The ideal that the contract predicates design presented in this paper aims for is: the evaluation of contract predicates shall be free of undefined behavior, and they shall not modify parameters they reference. Contracts provide basic mitigation framework, they should not themselves be sources of vulnerabilities. <…> We should aim to reduce undefined behavior from contract as much as possible.

This proposal modifies the current “MVP” as follows: categorize contracts into two groups: (1) non-relaxed contracts; (2) relaxed contracts; introduction of the notion of conveyor functions.

There is a whole section on UB in contracts. The proposed solution is:

Tighten the specification of the [C++] abstract machine so that contract predicate evaluation never invokes undefined behavior (even if other parts might), and appropriately restrict the contract predicate language.

Regarding side effects in contract expressions, Gaby says:

I suggest that we make each of a pre-condition and a post-condition, a self-contained expression (their free variables being function parameters and constants), and side-effect free when seen from the outside of each of their cone of evaluation.

A new concept of conveyor function is introduced:

A conveyor function is conceptually a function that, when called with an argument list, performs no side effects outside of its function body or argument list. Furthermore, such a function does not perform any operation the behavior of which might invoke undefined behavior. A conveyor function is declared with the attribute [[conveyor]], and its body is subject to syntactic restrictions as defined below.

Is it what they call a “pure” (“referentially transparent”) function, with extra security features and restrictions to prevent UB?

The Appendix contains answers to the questions raised after presenting the initial version of the paper and collated in D2700R1. Unfortunately, the questions are not copied, so you need to have both papers open to see the questions together with the answers.

There is a quote by Chuck D. at the end of the paper:

It is not a matter of skills
But a battle of wills

I can’t help thinking it’s about the Committee.

Contract predicates that are not predicates

P2570R2 by Andrzej Krzemieński is about side effects in contract expressions.

Proposal of Simple Contract Side Effect Semantics

P2756R0 by Andrew Tomazos:

We propose and motivate a set of simple, intuitive and time-honored semantics for side effects in MVP contracts. In essence, we propose that contract expressions have the same side effect semantics and evaluation semantics as any other C++ expression.

This paper seems to be based on the notion that contracts are either not evaluated or evaluated with program termination on failure, which is unacceptable for a large number of applications. Also, I think that P2680R1 by Gabriel Dos Reis proposes a better solution for dealing with side effects.

Proposal of Condition-centric Contracts Syntax

P2737R0 by Andrew Tomazos introduces another (3rd!) style of contract expressions.

We propose coining a new term called an “incondition”. If a precondition is a condition that must be true at the entry of a function and a postcondition is a condition that must be true at the exit of a function, an incondition is a condition that must be true at a point within (or inside) a function.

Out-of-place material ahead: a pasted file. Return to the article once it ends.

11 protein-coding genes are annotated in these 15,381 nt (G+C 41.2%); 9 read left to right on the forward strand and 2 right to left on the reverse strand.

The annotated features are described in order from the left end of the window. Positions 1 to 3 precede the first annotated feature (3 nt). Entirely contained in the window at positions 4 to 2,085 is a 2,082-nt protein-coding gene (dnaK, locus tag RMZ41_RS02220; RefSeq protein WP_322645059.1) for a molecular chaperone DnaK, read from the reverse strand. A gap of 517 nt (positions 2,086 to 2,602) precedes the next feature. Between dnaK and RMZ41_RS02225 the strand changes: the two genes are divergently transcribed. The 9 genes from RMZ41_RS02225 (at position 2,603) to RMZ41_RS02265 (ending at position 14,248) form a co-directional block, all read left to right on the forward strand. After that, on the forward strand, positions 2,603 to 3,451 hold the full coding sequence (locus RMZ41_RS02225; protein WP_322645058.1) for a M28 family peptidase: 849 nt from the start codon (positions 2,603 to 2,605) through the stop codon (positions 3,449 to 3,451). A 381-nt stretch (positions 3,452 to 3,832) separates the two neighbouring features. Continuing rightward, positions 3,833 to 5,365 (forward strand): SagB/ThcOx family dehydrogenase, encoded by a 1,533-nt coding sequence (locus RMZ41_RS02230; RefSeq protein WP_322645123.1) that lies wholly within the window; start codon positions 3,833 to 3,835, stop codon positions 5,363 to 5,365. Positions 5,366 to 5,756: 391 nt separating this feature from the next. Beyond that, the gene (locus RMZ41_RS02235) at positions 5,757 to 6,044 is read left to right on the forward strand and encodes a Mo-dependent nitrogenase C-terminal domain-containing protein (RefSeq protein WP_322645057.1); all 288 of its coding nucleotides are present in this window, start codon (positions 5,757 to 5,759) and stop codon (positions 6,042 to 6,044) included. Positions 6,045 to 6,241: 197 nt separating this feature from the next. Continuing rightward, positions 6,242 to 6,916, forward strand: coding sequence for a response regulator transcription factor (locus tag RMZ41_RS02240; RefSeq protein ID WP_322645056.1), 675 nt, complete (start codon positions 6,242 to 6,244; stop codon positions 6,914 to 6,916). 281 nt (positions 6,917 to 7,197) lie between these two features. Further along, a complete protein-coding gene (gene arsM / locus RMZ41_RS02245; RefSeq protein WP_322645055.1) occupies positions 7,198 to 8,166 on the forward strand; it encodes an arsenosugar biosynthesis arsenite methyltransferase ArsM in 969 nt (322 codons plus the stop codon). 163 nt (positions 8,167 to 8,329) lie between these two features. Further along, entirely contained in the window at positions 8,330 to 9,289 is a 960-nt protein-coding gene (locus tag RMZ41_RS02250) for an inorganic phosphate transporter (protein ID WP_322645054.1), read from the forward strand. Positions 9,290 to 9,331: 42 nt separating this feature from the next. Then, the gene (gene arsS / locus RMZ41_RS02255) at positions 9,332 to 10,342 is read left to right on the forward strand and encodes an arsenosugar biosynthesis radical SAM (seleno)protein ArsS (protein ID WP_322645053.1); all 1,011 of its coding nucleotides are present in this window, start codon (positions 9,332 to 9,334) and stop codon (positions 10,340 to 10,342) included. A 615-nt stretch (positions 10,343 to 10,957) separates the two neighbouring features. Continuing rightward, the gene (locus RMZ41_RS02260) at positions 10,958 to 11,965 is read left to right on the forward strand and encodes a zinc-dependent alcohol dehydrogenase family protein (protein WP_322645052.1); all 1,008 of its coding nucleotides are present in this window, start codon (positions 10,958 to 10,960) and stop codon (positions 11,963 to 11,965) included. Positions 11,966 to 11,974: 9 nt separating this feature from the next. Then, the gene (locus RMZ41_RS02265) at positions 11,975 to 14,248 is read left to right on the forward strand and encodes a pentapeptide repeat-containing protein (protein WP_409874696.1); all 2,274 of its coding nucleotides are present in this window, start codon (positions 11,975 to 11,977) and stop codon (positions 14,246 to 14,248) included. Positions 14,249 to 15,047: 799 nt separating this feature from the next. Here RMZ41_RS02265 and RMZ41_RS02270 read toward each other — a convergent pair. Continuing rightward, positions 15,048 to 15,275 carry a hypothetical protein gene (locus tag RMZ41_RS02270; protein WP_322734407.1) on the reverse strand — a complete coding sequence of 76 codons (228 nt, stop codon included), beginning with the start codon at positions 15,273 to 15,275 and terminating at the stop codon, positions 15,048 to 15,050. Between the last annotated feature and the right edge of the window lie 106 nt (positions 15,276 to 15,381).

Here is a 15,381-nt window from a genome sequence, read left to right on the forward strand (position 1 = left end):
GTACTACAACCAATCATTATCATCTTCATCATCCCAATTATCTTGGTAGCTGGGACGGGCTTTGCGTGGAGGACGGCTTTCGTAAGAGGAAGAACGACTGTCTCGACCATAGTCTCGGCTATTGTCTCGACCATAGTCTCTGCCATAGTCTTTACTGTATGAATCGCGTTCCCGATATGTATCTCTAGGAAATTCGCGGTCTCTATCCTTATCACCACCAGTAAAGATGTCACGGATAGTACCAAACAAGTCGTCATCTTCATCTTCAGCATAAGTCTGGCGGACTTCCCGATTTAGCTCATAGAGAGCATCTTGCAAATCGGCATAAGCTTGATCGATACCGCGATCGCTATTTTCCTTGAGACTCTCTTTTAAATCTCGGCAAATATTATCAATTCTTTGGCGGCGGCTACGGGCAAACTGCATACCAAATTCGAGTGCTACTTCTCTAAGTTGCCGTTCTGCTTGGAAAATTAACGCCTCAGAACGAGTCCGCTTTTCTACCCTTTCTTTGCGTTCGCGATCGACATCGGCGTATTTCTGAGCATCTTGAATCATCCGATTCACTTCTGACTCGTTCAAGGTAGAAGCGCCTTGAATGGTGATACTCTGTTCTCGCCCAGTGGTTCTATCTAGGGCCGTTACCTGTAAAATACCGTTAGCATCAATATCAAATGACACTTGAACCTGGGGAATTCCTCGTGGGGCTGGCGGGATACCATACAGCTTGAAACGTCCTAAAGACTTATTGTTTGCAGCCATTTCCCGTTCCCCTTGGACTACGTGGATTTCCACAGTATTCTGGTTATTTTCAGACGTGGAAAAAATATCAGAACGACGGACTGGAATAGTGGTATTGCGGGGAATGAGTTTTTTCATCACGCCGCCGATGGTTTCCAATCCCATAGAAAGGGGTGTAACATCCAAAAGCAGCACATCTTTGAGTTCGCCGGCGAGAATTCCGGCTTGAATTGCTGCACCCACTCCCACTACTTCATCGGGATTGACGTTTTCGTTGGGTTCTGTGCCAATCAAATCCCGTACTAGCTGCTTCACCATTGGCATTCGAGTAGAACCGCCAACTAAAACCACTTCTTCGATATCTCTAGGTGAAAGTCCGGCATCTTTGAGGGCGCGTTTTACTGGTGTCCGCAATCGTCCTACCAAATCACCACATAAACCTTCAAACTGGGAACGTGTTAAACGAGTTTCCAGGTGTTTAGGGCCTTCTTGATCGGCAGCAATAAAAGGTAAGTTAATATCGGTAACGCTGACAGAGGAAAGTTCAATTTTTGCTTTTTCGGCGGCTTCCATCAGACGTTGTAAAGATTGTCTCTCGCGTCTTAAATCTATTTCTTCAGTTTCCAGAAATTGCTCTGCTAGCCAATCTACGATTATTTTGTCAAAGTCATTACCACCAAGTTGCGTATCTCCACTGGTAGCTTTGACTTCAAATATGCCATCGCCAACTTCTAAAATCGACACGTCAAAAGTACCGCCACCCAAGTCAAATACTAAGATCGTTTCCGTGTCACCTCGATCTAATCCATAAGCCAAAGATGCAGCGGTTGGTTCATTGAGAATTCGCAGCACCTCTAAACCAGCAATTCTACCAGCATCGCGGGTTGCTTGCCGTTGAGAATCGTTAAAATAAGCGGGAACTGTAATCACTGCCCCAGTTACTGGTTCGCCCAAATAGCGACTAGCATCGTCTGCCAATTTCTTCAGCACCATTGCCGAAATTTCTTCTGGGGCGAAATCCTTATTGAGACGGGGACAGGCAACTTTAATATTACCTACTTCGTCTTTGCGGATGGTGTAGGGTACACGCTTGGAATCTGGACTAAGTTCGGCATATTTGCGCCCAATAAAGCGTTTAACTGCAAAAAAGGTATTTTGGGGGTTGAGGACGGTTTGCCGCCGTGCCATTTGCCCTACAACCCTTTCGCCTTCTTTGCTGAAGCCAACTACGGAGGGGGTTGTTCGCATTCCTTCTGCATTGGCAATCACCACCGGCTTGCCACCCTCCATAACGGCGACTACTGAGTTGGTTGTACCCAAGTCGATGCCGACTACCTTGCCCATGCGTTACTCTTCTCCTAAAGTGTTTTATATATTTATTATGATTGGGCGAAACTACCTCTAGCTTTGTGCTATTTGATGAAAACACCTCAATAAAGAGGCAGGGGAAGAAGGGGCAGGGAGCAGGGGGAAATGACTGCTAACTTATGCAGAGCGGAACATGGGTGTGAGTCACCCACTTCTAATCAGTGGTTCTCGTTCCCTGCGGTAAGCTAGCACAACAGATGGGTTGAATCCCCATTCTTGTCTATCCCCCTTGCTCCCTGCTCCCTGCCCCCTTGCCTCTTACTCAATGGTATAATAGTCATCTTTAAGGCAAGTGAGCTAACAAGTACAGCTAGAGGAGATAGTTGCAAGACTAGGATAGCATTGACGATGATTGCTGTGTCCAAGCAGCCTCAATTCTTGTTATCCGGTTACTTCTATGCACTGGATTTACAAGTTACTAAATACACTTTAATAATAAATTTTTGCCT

But it’s not assertion, because assertion doesn’t rhyme. No, really.

Much the same as postcondition, incondition is not an English word and does not appear in the dictionary.

And to my medically-educated mind it sounds like a symptom. Well, since we’re inventing new words now, I propose midcondition instead, because why not.

There’s more. The author proposes to truncate these non-words to precond, incond, and postcond, because we don’t have enough of awkward keywords in C++. His motivation is rock-solid too:

The spelling “cond” is a very common shortening of the word “condition” used by programmers.

Evaluation of Checked Contract-Checking Annotations

P2751R0 by Joshua Berne:

We propose a series of rules to govern the evaluation of predicates and thus to determine when a contract violation has occurred.

This also deals with two modes only, No_Eval and Eval_and_abort.

When the predicate of a checked contract-checking annotation would have undefined behavior (UB), a defect occurs; platforms are encouraged to treat any such UB as a contract violation occurring.

How would that work? Compilers would have to detect UB, which is not always possible. To which the author pretty much says, “whatever, just make it work, like maybe have a little UB sanitiser limited to contract expressions”.

The paper specifically deals with number of expression evaluations being zero, one or more, depending on contract mode.

Reconsidering concepts in-place syntax

P2677R2 by Mike Spertus (Amazon). If only we had a proposal to simplify concepts syntax, which was rejected. No, can’t remember.

1[](auto:T && x) { return f(std::forward<T>(x)); }

Sender/Receiver Interface For Networking

P2762R0 by Dietmar Kühl (Bloomberg) is a noble endeavour to use Senders/Receivers to define a Networking architecture. It raises hopes of a standard networking solution based on the standard asynchrony patterns. I’m sure it’ll do just fine in the Committee.

Adding the new SI prefixes

P2734R0 by Marc Mutz adds new prefixes:

We propose to add the missing SI prefixes quecto (10^-30), ronto (10^−27), as well as ronna (10^27) and quetta (10^30) to the <ratio> header.

C xor C++ Programming

P2735R0 by Aaron Ballman (Intel):

It is not uncommon to hear about C/C++ programming as a shorthand for “C and C++” programming. This implies that C and C++ are similar, but distinct, programming languages with the obvious interpretation being that C++ is a proper superset of C. However, this does not accurately describe the situation.

This document enumerates instances where the same source code has different meaning when compiled with C and C++ implementations.

A very interesting paper that presents many differences between C and C++ that I didn’t know about, together with the appropriate Godbolt links.

Related: Modern C for C++ Peeps, HN.


Brian Kernighan:

Debugging is twice as hard as writing the code in the first place. Therefore, if you write the code as cleverly as possible, you are, by definition, not smart enough to debug it.